NATIONAL

Government admits failure over N.Korean boat incident, denies cover-up

By Jo He-rim

Top military chiefs reprimanded, an Army commander removed from post

  • Published : Jul 3, 2019 - 18:15
  • Updated : Jul 4, 2019 - 09:49

The government on Wednesday admitted to security failure, but rejected the accusation that it attempted to downplay the incident in which a North Korean boat arrived at a South Korea seaport undetected.

Announcing the result of a joint government investigation, the government said it reprimanded top military chiefs and dismissed an Army commander who was in charge of the surveillance operation in the coastal area where the incident occurred.

Defense Minister Jeong Kyeong-doo (Yonhap)

A small wooden boat carrying four North Koreans was found to have crossed the Northern Limit Line in the East Sea undetected, reaching a port in South Korea on June 15. Concerns were raised over the country’s maritime security capability, as the South Korean port is located some 130 kilometers from the de facto maritime border.

Defense Minister Jeong Kyeong-doo apologized on Wednesday for the second time over the incident, but denied that the government attempted to downplay the security failure.

“Our military failed to properly detect and guard (the seas) when a small wooden North Korean boat crossed the NLL to reach Samcheok Port. Also, we were not able to properly explain the situation to people at the time. As the defense minister, I feel deeply responsible and apologize,” Jeong said at the press conference announcing the results of a joint government investigation of the incident.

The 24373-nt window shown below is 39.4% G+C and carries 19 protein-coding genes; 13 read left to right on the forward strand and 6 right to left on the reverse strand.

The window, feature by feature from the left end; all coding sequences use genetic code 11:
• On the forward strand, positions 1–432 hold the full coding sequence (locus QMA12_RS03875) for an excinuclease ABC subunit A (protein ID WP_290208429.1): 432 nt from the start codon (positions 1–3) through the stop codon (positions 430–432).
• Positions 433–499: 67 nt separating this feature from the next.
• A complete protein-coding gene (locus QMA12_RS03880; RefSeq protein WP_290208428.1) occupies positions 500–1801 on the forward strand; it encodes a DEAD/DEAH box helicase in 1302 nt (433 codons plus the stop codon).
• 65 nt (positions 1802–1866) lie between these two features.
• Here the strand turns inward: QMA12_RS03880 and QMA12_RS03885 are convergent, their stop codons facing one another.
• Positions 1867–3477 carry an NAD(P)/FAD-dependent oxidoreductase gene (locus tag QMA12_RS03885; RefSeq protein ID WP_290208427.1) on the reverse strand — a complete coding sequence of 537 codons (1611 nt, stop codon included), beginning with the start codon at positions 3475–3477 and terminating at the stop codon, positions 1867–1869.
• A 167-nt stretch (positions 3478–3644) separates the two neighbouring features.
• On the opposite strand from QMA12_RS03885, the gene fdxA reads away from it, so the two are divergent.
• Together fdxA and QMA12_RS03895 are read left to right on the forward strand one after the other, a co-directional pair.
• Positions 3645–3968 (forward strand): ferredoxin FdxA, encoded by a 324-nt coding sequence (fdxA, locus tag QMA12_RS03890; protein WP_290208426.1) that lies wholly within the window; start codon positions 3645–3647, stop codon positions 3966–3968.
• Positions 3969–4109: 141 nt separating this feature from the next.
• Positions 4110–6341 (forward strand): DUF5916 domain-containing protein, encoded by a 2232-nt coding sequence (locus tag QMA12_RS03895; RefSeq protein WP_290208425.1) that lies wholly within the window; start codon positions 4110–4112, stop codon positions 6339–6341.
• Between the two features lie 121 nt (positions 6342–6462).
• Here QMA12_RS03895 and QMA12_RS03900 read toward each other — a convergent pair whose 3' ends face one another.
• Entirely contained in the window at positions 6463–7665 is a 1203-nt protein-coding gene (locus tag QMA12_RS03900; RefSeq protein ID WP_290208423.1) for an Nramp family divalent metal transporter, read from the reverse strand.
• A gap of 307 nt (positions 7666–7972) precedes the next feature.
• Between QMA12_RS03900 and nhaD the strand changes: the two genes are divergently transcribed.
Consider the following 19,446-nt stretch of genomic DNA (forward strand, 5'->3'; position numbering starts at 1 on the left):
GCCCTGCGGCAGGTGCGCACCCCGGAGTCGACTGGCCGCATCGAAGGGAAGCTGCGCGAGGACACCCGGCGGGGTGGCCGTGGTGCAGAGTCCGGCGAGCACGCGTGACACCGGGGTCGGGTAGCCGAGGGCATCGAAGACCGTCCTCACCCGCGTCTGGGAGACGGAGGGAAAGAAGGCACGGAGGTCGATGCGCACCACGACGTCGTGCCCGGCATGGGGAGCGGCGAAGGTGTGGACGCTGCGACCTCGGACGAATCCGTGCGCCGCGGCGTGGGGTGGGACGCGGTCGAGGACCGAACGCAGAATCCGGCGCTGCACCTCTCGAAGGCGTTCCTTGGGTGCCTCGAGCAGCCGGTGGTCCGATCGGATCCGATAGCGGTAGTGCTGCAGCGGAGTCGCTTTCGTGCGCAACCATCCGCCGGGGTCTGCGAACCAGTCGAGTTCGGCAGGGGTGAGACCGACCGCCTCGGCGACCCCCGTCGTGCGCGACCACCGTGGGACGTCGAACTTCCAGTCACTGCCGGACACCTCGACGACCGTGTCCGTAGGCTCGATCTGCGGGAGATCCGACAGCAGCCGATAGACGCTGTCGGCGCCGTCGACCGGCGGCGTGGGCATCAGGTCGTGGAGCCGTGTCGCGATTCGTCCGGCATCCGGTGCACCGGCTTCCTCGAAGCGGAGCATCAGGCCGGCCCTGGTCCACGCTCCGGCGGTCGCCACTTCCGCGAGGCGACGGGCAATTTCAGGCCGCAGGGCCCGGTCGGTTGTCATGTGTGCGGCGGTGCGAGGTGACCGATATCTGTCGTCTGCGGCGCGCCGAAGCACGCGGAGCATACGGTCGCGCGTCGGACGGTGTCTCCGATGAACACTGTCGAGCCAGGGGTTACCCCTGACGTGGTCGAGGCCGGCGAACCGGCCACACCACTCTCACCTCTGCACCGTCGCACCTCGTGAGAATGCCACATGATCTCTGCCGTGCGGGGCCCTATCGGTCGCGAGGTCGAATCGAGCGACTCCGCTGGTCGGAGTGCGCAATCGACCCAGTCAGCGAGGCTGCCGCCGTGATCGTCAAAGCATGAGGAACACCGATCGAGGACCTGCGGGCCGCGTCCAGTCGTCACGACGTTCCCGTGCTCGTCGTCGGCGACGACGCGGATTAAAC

“The failure of the security operation is a fault that cannot be tolerated under any circumstances. For that, we will strictly discipline those responsible, according to the laws and regulations,” Jeong said.

Jeong also said that the military will strengthen the security operation system to make sure that such incidents do not occur again.

The ministry said it issued a stern warning to Joint Chiefs of Staff Chairman Park Han-ki and commanders of the Ground Operations Command and Fleet Command.

It also said it dismissed the commander general of the Army’s 8th Corps that is in charge of guarding the eastern coastal area, and referred the commanders of the Army’s 23rd Division and the Navy’s 1st Fleet to the disciplinary committee.

A team of 30 officials from the concerned entities, including the National Intelligence Service and Defense Ministry, began the joint investigation on June 20.

In two closed-door press briefings on June 17 and 19, the Joint Chiefs of Staff backtracked its statement that the North Korean boat had been found “near” Samcheok Port and that the boat had drifted down the sea.

The North Koreans drove the boat southward and tied it along a breakwater of the Samcheok Port. Two of the four North Koreans came on land and spoke with South Korean civilians.

“We only considered the security aspect and used the term ‘nearby’ that is often used by the military and fell short of public expectations,” said Choi Byung-hwan, first vice minister of the Office for Government Policy Coordination, reading from a prepared statement.

Choi also said that the military admitted that its earlier explanation that the surveillance operations had been conducted “normally” was inappropriate, as they ultimately failed to detect and stop the North Korean boat before it reached South Korea.

Another allegation of government attempt to downplay the incident involved a Blue House official who was found to have attended two closed-door press meetings at the Defense Ministry. Choi confirmed that the Blue House official had been present at the press meeting to check whether the reporters were fully comprehending the situation.

By Jo He-rim (herim@heraldcorp.com)


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